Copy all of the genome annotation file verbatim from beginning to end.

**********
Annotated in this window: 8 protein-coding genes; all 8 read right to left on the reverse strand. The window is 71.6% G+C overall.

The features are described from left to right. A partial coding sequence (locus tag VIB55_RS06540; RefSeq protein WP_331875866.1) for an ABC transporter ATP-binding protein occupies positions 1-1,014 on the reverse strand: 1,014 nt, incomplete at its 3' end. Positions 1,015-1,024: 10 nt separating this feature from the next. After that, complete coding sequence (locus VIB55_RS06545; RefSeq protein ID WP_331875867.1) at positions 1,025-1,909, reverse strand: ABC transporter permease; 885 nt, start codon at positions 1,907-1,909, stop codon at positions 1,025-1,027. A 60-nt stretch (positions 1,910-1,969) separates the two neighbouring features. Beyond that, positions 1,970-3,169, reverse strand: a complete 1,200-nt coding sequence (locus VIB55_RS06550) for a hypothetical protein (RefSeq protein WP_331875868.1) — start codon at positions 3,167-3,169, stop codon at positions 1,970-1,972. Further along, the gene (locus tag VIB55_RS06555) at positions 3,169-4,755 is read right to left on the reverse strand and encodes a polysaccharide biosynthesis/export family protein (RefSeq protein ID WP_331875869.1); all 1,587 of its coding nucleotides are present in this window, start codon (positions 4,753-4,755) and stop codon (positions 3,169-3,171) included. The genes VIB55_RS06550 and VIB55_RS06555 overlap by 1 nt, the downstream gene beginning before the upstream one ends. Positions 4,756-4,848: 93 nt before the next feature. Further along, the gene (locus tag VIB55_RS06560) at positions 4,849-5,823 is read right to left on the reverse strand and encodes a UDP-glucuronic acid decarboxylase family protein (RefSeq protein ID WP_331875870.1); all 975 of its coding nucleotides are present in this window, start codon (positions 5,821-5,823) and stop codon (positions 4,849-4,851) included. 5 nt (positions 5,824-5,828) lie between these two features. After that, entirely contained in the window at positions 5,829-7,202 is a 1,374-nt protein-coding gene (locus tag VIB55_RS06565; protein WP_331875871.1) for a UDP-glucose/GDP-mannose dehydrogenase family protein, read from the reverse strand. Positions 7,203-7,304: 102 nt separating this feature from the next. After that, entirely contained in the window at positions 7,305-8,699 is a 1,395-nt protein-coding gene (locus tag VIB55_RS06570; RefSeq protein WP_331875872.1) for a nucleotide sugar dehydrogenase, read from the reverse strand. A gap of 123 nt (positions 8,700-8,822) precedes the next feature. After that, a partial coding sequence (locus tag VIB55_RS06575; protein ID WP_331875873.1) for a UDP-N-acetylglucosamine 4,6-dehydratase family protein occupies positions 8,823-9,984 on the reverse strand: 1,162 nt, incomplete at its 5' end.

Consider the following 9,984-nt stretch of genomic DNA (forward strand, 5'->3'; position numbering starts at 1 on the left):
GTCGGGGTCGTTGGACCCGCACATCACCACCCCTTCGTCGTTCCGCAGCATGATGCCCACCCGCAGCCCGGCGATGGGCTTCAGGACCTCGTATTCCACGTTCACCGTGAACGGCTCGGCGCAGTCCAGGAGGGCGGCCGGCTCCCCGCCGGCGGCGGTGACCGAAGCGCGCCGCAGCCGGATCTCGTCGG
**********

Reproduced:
Annotated in this window: 8 protein-coding genes; all 8 read right to left on the reverse strand. The window is 71.6% G+C overall.

The features are described from left to right. A partial coding sequence (locus tag VIB55_RS06540; RefSeq protein WP_331875866.1) for an ABC transporter ATP-binding protein occupies positions 1-1,014 on the reverse strand: 1,014 nt, incomplete at its 3' end. Positions 1,015-1,024: 10 nt separating this feature from the next. After that, complete coding sequence (locus VIB55_RS06545; RefSeq protein ID WP_331875867.1) at positions 1,025-1,909, reverse strand: ABC transporter permease; 885 nt, start codon at positions 1,907-1,909, stop codon at positions 1,025-1,027. A 60-nt stretch (positions 1,910-1,969) separates the two neighbouring features. Beyond that, positions 1,970-3,169, reverse strand: a complete 1,200-nt coding sequence (locus VIB55_RS06550) for a hypothetical protein (RefSeq protein WP_331875868.1) — start codon at positions 3,167-3,169, stop codon at positions 1,970-1,972. Further along, the gene (locus tag VIB55_RS06555) at positions 3,169-4,755 is read right to left on the reverse strand and encodes a polysaccharide biosynthesis/export family protein (RefSeq protein ID WP_331875869.1); all 1,587 of its coding nucleotides are present in this window, start codon (positions 4,753-4,755) and stop codon (positions 3,169-3,171) included. The genes VIB55_RS06550 and VIB55_RS06555 overlap by 1 nt, the downstream gene beginning before the upstream one ends. Positions 4,756-4,848: 93 nt before the next feature. Further along, the gene (locus tag VIB55_RS06560) at positions 4,849-5,823 is read right to left on the reverse strand and encodes a UDP-glucuronic acid decarboxylase family protein (RefSeq protein ID WP_331875870.1); all 975 of its coding nucleotides are present in this window, start codon (positions 5,821-5,823) and stop codon (positions 4,849-4,851) included. 5 nt (positions 5,824-5,828) lie between these two features. After that, entirely contained in the window at positions 5,829-7,202 is a 1,374-nt protein-coding gene (locus tag VIB55_RS06565; protein WP_331875871.1) for a UDP-glucose/GDP-mannose dehydrogenase family protein, read from the reverse strand. Positions 7,203-7,304: 102 nt separating this feature from the next. After that, entirely contained in the window at positions 7,305-8,699 is a 1,395-nt protein-coding gene (locus tag VIB55_RS06570; RefSeq protein WP_331875872.1) for a nucleotide sugar dehydrogenase, read from the reverse strand. A gap of 123 nt (positions 8,700-8,822) precedes the next feature. After that, a partial coding sequence (locus tag VIB55_RS06575; protein ID WP_331875873.1) for a UDP-N-acetylglucosamine 4,6-dehydratase family protein occupies positions 8,823-9,984 on the reverse strand: 1,162 nt, incomplete at its 5' end.

Consider the following 9,984-nt stretch of genomic DNA (forward strand, 5'->3'; position numbering starts at 1 on the left):
GTCGGGGTCGTTGGACCCGCACATCACCACCCCTTCGTCGTTCCGCAGCATGATGCCCACCCGCAGCCCGGCGATGGGCTTCAGGACCTCGTATTCCACGTTCACCGTGAACGGCTCGGCGCAGTCCAGGAGGGCGGCCGGCTCCCCGCCGGCGGCGGTGACCGAAGCGCGCCGCAGCCGGATCTCGTCGG